Insights on Visual Storytelling
Lizzy Burns is a proilfic, outspoken, caring and engaging blogger (A Chair, A Fireplace and a Tea Cozy )
She usually reviews YA booksand strongly supports those she likes. I'm interested in younger readers, however, I find her YA reviews to be insightful and very lively reading.
I have excerpted comments on her emotional response to the Y.A. book and movie, If I Stay, and her insights into visual storytelling...
"Here is the thing. I cried at the trailers for this film. I cried when I read the book. I knew all the plot points. There were no surprises. And yet...I cries through the whole film.
Because sometimes, it's not what happens. It's the emotional journey. And no matter how many times you go on that journey, it remains heart wrenching...
One thing I like about visual storytelling is it can show me things, reveal things, that I may not have picked up in the book. And yes, sometimes this is because of changes in the adaptation, but i t's often about staying true to the spirit of the book if not the text. So, for me, the movie made me understand more how Mia viewed her father leaving his band to pursue a job that was more stable as something he did because of her younger brother, Teddy -- never realizing it was also for her.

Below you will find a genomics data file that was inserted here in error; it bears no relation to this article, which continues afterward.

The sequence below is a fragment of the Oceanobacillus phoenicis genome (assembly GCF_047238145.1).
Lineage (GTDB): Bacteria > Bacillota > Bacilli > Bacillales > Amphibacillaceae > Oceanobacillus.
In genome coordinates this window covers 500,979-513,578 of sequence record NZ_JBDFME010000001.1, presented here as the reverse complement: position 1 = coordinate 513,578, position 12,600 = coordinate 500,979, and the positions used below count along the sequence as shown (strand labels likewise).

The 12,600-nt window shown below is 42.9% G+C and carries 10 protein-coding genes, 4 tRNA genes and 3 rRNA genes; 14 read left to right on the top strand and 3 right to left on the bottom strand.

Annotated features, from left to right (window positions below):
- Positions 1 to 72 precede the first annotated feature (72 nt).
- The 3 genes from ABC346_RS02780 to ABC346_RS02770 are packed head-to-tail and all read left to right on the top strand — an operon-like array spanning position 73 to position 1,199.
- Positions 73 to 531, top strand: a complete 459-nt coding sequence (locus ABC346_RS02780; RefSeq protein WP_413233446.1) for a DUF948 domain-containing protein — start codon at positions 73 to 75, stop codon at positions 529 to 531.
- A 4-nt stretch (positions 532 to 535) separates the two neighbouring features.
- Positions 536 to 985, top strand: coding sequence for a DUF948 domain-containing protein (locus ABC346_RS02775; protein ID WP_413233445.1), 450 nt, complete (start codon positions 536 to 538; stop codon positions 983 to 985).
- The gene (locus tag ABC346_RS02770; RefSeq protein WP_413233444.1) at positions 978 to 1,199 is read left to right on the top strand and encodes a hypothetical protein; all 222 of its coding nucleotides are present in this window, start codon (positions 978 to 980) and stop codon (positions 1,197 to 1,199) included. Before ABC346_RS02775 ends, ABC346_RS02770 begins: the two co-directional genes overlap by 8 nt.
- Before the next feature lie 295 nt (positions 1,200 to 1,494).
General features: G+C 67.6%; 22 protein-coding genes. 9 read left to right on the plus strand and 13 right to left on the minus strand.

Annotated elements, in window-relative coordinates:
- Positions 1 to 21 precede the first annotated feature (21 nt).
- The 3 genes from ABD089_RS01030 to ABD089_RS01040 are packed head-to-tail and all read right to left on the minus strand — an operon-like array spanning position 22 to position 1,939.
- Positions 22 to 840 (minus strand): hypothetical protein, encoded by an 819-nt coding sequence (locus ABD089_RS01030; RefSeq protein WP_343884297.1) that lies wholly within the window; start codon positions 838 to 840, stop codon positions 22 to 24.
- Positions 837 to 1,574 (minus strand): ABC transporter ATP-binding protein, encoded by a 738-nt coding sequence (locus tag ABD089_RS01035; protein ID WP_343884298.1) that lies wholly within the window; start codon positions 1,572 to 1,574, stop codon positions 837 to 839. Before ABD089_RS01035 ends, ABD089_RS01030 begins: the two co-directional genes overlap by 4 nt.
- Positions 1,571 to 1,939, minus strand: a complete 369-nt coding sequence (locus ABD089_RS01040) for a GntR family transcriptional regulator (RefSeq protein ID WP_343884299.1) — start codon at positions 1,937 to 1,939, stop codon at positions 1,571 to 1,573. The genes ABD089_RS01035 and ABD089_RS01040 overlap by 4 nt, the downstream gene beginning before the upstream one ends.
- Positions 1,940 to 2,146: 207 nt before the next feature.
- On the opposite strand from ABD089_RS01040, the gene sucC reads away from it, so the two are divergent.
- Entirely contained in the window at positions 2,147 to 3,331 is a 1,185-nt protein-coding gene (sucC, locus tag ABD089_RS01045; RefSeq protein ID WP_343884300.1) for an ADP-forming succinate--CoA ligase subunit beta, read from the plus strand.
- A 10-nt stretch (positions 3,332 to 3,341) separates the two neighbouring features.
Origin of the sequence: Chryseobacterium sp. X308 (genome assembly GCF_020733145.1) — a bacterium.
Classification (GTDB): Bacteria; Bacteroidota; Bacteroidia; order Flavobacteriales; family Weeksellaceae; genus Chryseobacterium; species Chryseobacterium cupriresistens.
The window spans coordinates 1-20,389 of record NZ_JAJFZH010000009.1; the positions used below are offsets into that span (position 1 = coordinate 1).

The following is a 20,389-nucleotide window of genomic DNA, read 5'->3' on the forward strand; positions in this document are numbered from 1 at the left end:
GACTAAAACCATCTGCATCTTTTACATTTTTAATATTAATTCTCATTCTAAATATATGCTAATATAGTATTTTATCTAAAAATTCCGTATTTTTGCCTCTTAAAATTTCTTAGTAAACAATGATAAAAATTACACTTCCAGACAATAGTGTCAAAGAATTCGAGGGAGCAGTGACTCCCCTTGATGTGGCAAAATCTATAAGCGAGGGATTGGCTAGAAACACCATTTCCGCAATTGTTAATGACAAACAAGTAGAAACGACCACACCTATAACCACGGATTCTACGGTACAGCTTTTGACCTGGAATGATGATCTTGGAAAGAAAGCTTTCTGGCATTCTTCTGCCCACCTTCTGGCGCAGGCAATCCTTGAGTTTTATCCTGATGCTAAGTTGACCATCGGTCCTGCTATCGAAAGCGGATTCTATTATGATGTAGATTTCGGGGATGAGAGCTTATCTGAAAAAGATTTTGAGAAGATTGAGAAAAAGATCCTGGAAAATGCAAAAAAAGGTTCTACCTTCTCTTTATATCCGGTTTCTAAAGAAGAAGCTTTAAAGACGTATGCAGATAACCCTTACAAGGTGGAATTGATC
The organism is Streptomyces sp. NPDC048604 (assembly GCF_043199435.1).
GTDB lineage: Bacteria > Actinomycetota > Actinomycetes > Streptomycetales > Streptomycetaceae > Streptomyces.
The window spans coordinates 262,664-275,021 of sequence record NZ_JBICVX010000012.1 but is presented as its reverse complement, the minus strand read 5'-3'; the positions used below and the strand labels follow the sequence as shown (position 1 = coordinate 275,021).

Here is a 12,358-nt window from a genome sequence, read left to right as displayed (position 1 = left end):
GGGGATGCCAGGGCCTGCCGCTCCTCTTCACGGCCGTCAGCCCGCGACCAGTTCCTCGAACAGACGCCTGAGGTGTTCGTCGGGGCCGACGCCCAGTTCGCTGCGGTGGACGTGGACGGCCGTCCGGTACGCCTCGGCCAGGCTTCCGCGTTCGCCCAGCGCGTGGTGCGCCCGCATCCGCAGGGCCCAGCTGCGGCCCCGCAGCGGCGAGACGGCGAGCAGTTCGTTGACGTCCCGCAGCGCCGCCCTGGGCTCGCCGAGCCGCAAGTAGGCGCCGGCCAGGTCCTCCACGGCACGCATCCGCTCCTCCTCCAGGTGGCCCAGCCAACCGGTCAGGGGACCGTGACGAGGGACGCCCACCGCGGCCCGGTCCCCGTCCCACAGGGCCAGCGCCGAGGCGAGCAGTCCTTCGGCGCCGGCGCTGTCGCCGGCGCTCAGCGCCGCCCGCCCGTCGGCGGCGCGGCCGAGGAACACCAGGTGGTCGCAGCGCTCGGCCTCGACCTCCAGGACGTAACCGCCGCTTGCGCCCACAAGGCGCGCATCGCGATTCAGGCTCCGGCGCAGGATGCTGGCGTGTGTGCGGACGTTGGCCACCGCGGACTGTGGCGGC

The movie is true to the book, but something happened at one point where I both feared and hoped that a change had been made and I said to myself, please please please even though there was no way, no way, and it was just like in the book BUT STILL MY FOOLISH HEART, IT HOPED...."
Here the link to her review/article of If I Stay. When she isn't blogging, Elizabeth Burns is the Youth Services Librarian for the New Jersey State Library Talking Book and Braille Center. Here is a link to her blog.